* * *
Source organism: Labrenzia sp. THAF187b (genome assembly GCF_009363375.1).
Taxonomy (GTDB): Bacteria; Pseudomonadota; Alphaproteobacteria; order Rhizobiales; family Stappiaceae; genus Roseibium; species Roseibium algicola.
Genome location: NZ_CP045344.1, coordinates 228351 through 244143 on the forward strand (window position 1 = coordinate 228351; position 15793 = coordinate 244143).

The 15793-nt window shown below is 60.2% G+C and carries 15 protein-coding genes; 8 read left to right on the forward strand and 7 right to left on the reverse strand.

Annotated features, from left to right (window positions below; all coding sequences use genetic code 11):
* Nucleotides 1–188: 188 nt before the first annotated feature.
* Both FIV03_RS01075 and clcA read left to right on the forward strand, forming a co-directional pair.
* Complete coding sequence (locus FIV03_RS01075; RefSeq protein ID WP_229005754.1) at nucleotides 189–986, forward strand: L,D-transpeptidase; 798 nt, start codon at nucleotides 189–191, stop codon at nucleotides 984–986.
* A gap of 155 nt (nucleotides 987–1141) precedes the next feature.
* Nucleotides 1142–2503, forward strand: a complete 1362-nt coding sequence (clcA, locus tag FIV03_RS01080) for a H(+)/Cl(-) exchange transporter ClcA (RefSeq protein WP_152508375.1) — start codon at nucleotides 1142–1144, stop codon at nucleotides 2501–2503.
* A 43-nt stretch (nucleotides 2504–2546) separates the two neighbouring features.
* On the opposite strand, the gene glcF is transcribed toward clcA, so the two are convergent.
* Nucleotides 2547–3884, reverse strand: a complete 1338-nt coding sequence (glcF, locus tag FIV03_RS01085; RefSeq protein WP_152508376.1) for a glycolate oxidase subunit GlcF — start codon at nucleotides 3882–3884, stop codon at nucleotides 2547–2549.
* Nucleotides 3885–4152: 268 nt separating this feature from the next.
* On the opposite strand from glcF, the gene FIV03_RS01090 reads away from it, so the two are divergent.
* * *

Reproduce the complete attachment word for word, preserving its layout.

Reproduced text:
Source organism: Labrenzia sp. THAF187b (genome assembly GCF_009363375.1).
Taxonomy (GTDB): Bacteria; Pseudomonadota; Alphaproteobacteria; order Rhizobiales; family Stappiaceae; genus Roseibium; species Roseibium algicola.
Genome location: NZ_CP045344.1, coordinates 228351 through 244143 on the forward strand (window position 1 = coordinate 228351; position 15793 = coordinate 244143).

The 15793-nt window shown below is 60.2% G+C and carries 15 protein-coding genes; 8 read left to right on the forward strand and 7 right to left on the reverse strand.

Annotated features, from left to right (window positions below; all coding sequences use genetic code 11):
* Nucleotides 1–188: 188 nt before the first annotated feature.
* Both FIV03_RS01075 and clcA read left to right on the forward strand, forming a co-directional pair.
* Complete coding sequence (locus FIV03_RS01075; RefSeq protein ID WP_229005754.1) at nucleotides 189–986, forward strand: L,D-transpeptidase; 798 nt, start codon at nucleotides 189–191, stop codon at nucleotides 984–986.
* A gap of 155 nt (nucleotides 987–1141) precedes the next feature.
* Nucleotides 1142–2503, forward strand: a complete 1362-nt coding sequence (clcA, locus tag FIV03_RS01080) for a H(+)/Cl(-) exchange transporter ClcA (RefSeq protein WP_152508375.1) — start codon at nucleotides 1142–1144, stop codon at nucleotides 2501–2503.
* A 43-nt stretch (nucleotides 2504–2546) separates the two neighbouring features.
* On the opposite strand, the gene glcF is transcribed toward clcA, so the two are convergent.
* Nucleotides 2547–3884, reverse strand: a complete 1338-nt coding sequence (glcF, locus tag FIV03_RS01085; RefSeq protein WP_152508376.1) for a glycolate oxidase subunit GlcF — start codon at nucleotides 3882–3884, stop codon at nucleotides 2547–2549.
* Nucleotides 3885–4152: 268 nt separating this feature from the next.
* On the opposite strand from glcF, the gene FIV03_RS01090 reads away from it, so the two are divergent.